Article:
Dar es Salaam — The ongoing trade war between the US and China has been partly blamed for the current cotton marketing crisis in Tanzania, which has resulted in farmers withholding their produce over pricing concerns.
Tanzania Cotton Board (TCB) director general Marco Mtunga has confirmed the problem, adding that the government was taking remedial measures.
"This has been a tough season because of the volatility of prices in the world market," he said in an interview with The Citizen yesterday.
According to Mr Mtunga, out of 340 million kilogrammes (340,000 tonnes) of cotton harvested this season, the disputed quantity is only 50 million kilogrammes (50,000 tonnes), which is mostly in Simiyu Region.
He said the trade war between the US and China has caused the crop's price in the world market to drop to 61 US cents (Sh1,400) per pound from 77 cents (Sh1,800).
Mr Mtunga added that this was also being reflected in the domestic market, but the government, through the Bank of Tanzania (BoT), has established a mechanism to mitigate effects of the price volatility.
President John Magufuli set an indicative cotton price of Sh1,200 per kilogramme, but traders says the maximum price that can ensure them profits is Sh1,100.
Mr Mtunga said the government has directed BoT to take measures, including exempting a number of banks of the statutory reserve threshold.
Banks involved in issuing payments for cotton purchases are CRDB Bank, NMB Bank, National Bank of Commerce (NBC), Tanzania Agricultural Development Bank (TADB) and Azania Bank.
Another measure is to reduce interest rates charged on loans issued to commercial banks involved in financing the cotton value chain.
The measures were applied following a meeting that brought together the government, cotton buyers and financial institutions in August, according to Mr Mtunga.
Cotton stakeholders say that unless immediate remedial measures are taken, the sub-sector faces a bleak future.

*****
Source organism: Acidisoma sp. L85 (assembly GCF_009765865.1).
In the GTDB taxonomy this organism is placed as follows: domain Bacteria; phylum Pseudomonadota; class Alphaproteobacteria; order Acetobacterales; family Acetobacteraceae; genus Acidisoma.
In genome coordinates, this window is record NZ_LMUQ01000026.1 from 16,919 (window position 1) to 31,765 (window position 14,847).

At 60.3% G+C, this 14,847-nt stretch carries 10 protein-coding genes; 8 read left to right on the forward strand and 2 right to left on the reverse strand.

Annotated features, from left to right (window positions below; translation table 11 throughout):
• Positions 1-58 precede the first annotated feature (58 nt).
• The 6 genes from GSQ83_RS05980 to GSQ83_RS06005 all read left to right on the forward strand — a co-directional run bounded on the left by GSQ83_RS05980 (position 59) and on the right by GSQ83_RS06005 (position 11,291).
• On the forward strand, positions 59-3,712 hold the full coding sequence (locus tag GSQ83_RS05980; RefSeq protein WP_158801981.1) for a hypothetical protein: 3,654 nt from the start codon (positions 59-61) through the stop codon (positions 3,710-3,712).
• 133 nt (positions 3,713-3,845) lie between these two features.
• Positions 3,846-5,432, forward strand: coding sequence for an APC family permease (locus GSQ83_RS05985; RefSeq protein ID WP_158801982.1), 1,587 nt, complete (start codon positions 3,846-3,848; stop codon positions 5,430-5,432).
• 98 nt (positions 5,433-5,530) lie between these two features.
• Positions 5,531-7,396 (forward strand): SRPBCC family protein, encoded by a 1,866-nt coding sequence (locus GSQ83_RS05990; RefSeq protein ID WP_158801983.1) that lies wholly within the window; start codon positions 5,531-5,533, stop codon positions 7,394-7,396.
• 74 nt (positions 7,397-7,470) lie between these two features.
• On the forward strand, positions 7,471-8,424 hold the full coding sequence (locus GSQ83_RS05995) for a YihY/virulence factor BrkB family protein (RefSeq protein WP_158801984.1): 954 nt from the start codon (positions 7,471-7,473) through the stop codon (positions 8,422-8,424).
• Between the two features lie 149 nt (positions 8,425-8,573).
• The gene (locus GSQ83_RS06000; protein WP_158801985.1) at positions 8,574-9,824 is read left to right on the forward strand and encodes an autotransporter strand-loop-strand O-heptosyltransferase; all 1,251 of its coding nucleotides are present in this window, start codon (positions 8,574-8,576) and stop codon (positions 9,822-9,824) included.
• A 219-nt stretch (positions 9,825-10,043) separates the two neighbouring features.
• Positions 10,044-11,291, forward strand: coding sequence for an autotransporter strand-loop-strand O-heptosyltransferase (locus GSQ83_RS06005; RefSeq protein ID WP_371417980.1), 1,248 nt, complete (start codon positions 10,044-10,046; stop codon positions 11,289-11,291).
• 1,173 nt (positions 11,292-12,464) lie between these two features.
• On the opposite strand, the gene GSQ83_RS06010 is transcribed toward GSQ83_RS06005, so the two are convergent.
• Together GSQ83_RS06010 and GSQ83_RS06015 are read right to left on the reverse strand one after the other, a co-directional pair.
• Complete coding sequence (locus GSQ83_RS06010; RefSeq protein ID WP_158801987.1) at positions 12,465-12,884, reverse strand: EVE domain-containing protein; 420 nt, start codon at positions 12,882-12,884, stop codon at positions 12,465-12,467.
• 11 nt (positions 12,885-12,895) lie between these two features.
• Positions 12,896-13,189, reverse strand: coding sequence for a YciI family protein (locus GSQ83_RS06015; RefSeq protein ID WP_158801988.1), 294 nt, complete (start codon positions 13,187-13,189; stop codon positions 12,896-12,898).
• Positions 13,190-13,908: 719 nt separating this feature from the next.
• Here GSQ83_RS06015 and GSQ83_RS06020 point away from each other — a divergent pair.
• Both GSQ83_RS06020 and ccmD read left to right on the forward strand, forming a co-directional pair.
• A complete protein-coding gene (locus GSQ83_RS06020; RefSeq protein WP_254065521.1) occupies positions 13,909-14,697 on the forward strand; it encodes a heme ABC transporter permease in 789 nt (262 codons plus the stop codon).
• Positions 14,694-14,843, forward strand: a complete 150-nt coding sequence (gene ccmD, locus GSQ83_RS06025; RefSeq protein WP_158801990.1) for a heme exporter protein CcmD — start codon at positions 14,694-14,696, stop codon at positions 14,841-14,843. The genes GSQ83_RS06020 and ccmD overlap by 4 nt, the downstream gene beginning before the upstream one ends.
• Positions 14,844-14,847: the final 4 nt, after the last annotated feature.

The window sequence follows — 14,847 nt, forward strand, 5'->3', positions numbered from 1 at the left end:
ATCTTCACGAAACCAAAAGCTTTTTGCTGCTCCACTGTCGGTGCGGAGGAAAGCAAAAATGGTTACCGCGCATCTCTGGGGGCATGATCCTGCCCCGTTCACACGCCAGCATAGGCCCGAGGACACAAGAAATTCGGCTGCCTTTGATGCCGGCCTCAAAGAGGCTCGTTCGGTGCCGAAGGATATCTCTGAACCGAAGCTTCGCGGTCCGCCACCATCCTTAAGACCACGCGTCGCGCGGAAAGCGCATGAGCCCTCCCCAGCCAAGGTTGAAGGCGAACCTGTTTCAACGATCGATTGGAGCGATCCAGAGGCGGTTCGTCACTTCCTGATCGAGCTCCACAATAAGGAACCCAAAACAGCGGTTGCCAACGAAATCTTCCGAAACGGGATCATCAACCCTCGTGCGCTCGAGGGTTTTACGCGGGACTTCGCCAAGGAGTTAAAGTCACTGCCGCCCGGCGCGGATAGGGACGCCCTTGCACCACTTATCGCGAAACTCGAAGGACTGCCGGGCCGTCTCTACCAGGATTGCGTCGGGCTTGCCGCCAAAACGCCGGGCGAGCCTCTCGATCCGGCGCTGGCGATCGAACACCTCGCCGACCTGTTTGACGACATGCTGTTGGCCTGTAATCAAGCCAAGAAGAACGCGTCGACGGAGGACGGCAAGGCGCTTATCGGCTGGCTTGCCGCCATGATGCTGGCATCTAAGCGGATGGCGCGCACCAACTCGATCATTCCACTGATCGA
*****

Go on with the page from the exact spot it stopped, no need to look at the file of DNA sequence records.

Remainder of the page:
Farmers have been reluctant to sell their produce at what they say are unrealistically low prices offered by buyers.
"While strategic interventions can resolve the marketing crisis in the short-term; without long-term action to put the interests of farmers first, such crises are likely to be repeated in the future," said Mr Gasper Kileo, vice chairman of the Tanzania Cotton Association (TCA).
Mr Boaz Ogola, general manager of Alliance Ginneries Limited in Simiyu Region, said ginners and other buyers were unable to buy cotton from farmers at the indicative price of Sh1,200 per kilogramme and were instead ready to offer Sh1,100.
He said the price would enable ginneries to cover transport and ginning costs and turn a modest profit.
Mr Maduhu Suguta, a farmer in Ng'alita Village in Bariadi District, said he has been unable to sell his cotton.
"I can neither buy food for my family nor pay school fees for my children," he said, and appealed to the government to urgently intervene in the matter.
Another farmer, Mr Samuel Kubagwa of Salaria Village, said he has been unable to sell his cotton since May.
"Since we harvested our crop in May, we have not been able to sell it. I don't know for how long this will continue."